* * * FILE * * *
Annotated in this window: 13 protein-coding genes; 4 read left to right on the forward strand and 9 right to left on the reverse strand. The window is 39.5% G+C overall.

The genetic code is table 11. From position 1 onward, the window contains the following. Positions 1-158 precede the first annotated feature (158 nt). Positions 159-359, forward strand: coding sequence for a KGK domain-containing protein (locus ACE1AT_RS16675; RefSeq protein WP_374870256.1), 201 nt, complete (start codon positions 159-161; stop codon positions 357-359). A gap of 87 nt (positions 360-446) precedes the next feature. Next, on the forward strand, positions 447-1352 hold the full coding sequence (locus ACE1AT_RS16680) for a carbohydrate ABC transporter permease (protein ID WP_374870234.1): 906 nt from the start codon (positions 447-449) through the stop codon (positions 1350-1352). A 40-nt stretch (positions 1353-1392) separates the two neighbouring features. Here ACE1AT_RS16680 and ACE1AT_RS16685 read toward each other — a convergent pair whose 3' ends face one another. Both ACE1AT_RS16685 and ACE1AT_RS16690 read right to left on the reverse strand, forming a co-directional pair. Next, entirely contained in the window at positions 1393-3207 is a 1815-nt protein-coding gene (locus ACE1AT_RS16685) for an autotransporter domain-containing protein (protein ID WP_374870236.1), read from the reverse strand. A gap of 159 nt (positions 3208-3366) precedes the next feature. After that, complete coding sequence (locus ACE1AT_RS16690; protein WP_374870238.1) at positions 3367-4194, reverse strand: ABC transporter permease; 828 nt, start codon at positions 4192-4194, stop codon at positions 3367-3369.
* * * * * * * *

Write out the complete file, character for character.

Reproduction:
Annotated in this window: 13 protein-coding genes; 4 read left to right on the forward strand and 9 right to left on the reverse strand. The window is 39.5% G+C overall.

The genetic code is table 11. From position 1 onward, the window contains the following. Positions 1-158 precede the first annotated feature (158 nt). Positions 159-359, forward strand: coding sequence for a KGK domain-containing protein (locus ACE1AT_RS16675; RefSeq protein WP_374870256.1), 201 nt, complete (start codon positions 159-161; stop codon positions 357-359). A gap of 87 nt (positions 360-446) precedes the next feature. Next, on the forward strand, positions 447-1352 hold the full coding sequence (locus ACE1AT_RS16680) for a carbohydrate ABC transporter permease (protein ID WP_374870234.1): 906 nt from the start codon (positions 447-449) through the stop codon (positions 1350-1352). A 40-nt stretch (positions 1353-1392) separates the two neighbouring features. Here ACE1AT_RS16680 and ACE1AT_RS16685 read toward each other — a convergent pair whose 3' ends face one another. Both ACE1AT_RS16685 and ACE1AT_RS16690 read right to left on the reverse strand, forming a co-directional pair. Next, entirely contained in the window at positions 1393-3207 is a 1815-nt protein-coding gene (locus ACE1AT_RS16685) for an autotransporter domain-containing protein (protein ID WP_374870236.1), read from the reverse strand. A gap of 159 nt (positions 3208-3366) precedes the next feature. After that, complete coding sequence (locus ACE1AT_RS16690; protein WP_374870238.1) at positions 3367-4194, reverse strand: ABC transporter permease; 828 nt, start codon at positions 4192-4194, stop codon at positions 3367-3369.